Research Fund for Coal & Steel logo

Research on reduction of C02 emissions in steel production
Deadline: 09 Jul 2019   - 49 days

 Enterprise and Industry
 Low-Carbon Technology
 Low-Carbon Economy
 Raw Materials
 Industrial Manufacturing
 Innovation & Research
 Industrial Engineering
 Pollution

Specific Challenge:

Identify and accelerate the deployment of breakthrough technology routes for almost zero CO2 steel production commercial demonstration by 2030 in Europe.

Scope:

Although the pilot project primarily addresses the steel sector, it should not limit its scope to this sector or to other energy intensive industries only. It should also look at technology solutions stemming from other sectors, identifying technology spill overs from non-related sectors. The pilot project will require close collaboration with relevant European think-tanks, technology and research centres, industrial associations, steel producers, private investors and civil society organisations, as well as with the European institutions (European Parliament, European Council and European Commission), national and regional public bodies.

The activities carried out by the pilot project must include:

1) Analysis and summary of promising technology routes, resulting from research projects globally (EU projects, national or regional funding, third country funding).

Prioritization of the most promising technology routes adjusted to the main steel plants in Europe[1], complemented by a technology roadmap describing the milestones, timing and value chains needed to produce clean steel in Europe[2].

Identification of decarbonisation pathways by 2030 and 2050 in consultation with industry and stakeholders to ensure private sector’s commitment. In addition, non-financial barriers to investments in low-carbon technologies have to be identified and analysed.

2) Identification of investments and of innovative funding mechanisms[3] needed to achieve the reductions specified at point (1).

3) Assessment of the impacts of technologies to be implemented, the optimal industrial sites and of the needed investments. The Assessment shall be structured in accordance with the EU Better Regulation guidelines[4].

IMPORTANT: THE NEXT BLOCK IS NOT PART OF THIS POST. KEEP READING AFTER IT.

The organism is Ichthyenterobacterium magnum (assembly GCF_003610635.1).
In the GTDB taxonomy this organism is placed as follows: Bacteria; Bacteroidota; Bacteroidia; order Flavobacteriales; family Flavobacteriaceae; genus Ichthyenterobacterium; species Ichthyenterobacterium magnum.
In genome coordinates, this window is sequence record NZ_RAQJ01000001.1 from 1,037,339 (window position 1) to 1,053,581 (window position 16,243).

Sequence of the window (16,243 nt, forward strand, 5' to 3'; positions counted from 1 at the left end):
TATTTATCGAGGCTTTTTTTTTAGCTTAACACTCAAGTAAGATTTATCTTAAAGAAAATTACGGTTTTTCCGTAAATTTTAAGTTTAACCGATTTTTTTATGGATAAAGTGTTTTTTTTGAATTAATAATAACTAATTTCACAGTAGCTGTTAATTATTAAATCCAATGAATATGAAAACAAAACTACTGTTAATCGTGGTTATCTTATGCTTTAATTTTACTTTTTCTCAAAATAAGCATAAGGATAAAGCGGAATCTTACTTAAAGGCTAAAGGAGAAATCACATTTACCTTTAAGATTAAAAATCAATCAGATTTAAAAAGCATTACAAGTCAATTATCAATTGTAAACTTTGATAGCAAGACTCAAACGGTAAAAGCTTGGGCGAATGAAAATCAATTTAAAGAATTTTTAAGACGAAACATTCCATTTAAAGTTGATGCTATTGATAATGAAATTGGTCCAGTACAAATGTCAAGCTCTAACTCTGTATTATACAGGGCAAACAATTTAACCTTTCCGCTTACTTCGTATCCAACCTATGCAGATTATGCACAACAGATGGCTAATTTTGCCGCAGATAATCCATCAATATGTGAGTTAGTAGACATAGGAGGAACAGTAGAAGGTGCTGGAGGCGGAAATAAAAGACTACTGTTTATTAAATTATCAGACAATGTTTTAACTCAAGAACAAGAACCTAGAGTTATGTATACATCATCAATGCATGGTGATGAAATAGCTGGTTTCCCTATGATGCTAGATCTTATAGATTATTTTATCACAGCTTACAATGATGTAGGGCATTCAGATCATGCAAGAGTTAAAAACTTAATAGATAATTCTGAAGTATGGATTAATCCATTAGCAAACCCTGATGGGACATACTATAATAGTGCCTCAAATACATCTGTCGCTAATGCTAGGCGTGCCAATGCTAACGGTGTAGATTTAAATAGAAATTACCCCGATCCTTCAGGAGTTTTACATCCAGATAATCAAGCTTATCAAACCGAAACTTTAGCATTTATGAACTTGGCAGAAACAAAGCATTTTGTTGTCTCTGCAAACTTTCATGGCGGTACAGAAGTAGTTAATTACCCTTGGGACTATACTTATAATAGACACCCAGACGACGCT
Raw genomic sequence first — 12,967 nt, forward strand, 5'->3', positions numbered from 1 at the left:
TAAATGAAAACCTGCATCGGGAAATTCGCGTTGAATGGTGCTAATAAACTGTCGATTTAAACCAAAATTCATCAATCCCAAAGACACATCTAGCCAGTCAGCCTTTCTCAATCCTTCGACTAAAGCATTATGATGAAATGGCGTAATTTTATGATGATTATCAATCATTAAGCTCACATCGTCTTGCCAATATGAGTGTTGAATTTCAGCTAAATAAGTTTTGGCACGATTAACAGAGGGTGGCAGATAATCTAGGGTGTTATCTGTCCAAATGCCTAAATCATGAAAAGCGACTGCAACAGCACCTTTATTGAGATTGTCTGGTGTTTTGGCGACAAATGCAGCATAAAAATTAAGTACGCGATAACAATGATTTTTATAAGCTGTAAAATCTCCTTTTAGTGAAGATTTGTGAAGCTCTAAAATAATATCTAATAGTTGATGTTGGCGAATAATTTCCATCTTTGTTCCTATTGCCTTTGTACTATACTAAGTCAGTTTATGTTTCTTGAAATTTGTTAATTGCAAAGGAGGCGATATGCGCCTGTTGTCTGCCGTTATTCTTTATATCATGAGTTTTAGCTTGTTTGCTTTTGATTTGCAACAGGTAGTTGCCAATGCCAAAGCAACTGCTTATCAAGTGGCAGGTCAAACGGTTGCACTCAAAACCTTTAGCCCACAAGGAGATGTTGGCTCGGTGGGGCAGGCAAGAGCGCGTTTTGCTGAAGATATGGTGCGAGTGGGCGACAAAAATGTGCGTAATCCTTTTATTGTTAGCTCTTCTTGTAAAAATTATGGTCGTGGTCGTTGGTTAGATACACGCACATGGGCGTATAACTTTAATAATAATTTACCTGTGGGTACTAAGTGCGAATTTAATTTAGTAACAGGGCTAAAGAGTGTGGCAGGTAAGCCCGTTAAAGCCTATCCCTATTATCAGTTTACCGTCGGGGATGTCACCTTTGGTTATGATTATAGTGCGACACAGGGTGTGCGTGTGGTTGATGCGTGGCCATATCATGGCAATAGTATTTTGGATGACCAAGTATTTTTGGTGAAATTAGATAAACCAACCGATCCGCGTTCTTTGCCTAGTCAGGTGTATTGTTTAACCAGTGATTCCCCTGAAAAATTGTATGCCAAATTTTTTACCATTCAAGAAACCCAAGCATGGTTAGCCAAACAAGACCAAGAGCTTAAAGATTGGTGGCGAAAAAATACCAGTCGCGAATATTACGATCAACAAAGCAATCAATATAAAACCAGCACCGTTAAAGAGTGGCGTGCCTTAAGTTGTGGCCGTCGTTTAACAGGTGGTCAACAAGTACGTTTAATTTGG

The Assessment will include a cost-benefit analysis exploring the three following options: no use[5] of the European Coal and Steel Community (ECSC) assets, partial use of the ECSC assets and full use of these assets. In addition, the analysis has to assess if, how and why the EU should take action (including the costs of non-action).

4) Organization of two interactive workshops with external stakeholders and one large final public event to present and disseminate the project’s results.

[1][1] Covering at least 80% of emissions.

[2][2] The technology roadmap should build, among others, on the VUB/IES’ study ‘Industrial Value Chain: A bridge Towards a Carbon Neutral Europe’ (https://www.ies.be/node/4758) and the ‘Decarbonisation Pathways’ produced by Eurelectric (https://www.eurelectric.org/decarbonisation-pathways/). The technology roadmap should advance critical comments and further improvements of the studies developed insofar, focusing on those abovementioned.

[3][3] This also includes exploring synergy of EU funding programmes (as the Research Fund for Coal and Steel (RFCS), the assets of the European Coal and Steel Community i.L (ECSC), Horizon Europe, the EU Innovation Fund, the Fuel Cells and Hydrogen Joint Undertaking, the Bio-Based Industries Joint Undertaking, EU Invest).

[4][4] See, for example, “Better Regulation: guidelines and toolbox”: https://ec.europa.eu/info/law/law-making-process/planning-and-proposing-law/better-regulation-why-and-how/better-regulation-guidelines-and-toolbox_en .

The Impact Assessment has the main aim to gather evidence in order to support policy-making. In so doing, it verifies the existence of a possible problem and its scale, analysing its causes and consequences. Thereafter, it sets the objectives to be achieved. It also identifies and consults all the affected actors. Finally, it presents solutions and multiple options to achieve the set objectives, comparing these options with regard to their effectiveness, efficiency, coherence, relevance and EU added value.

[5][5] In accordance with Art. 1 of Protocol 37 on the Financial Consequences of the Expiry of the ECSC Treaty and on the RFCS, the use of the assets of the ECSC are intended to finance ‘research in the sectors related to the coal and steel industry’.



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